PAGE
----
The Senate voted on Tuesday to keep New Zealand on a list of countries with which Switzerland will practice the Automatic Exchange of Information (AEOI), despite the problems that this may pose to retired Swiss in the southern hemisphere country.
Senators thus went against an earlier decision by the House of Representatives, who want to make two exceptions from the list of 41 countries with which Switzerland is planning to share banking details – Saudi Arabia and New Zealand.
On Wednesday the House of Representatives followed the Senate's decisions, reversing its previous opposition to exchanging tax information with the two contentious countries.
The reason for the reticence involves the 7,000 retired Swiss in New Zealand, some of whom have been grumbling about Wellington’s practice of deducting foreign pension incomes from those paid out nationally. They want to use the AEOI debate to bring about change, such as a social insurance treaty between the two countries.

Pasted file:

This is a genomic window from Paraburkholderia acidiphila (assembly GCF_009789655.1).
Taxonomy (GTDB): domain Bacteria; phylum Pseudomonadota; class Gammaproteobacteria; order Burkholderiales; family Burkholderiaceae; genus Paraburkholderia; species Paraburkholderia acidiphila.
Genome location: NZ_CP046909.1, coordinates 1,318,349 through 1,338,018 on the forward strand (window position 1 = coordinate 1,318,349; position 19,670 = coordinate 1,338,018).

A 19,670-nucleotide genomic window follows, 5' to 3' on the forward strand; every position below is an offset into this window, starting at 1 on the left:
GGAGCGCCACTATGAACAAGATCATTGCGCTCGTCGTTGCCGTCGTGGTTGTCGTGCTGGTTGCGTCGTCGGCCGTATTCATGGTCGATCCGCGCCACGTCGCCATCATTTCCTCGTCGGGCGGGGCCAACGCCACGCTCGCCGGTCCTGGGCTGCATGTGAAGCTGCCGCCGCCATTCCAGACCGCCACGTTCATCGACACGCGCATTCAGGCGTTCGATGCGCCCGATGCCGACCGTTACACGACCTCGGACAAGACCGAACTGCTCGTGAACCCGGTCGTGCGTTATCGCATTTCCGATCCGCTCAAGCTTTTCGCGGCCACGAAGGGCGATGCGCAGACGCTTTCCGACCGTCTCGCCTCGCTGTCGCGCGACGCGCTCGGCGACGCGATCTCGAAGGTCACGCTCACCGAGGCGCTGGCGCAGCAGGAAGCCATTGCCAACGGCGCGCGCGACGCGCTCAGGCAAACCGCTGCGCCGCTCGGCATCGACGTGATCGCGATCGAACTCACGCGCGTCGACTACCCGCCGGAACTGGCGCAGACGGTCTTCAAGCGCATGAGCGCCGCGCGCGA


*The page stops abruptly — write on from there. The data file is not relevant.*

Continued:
Others have even more pressing concerns: if AEOI comes into effect, it could reveal that some Swiss have been hiding pension money from Wellington authorities – which would lead to higher deductions and charges of tax evasion.
In the Senate on Tuesday, Filippo Lombardi, vice-president of the Organisation of the Swiss Abroad, criticised the “plundering” practiced by New Zealand and demanded that the introduction of AEOI be linked to changes in social insurance practices.
Others disputed this, saying that the AEOI issue should not be confused or taken hostage by the pensions debate.
In compliance with the JTI standards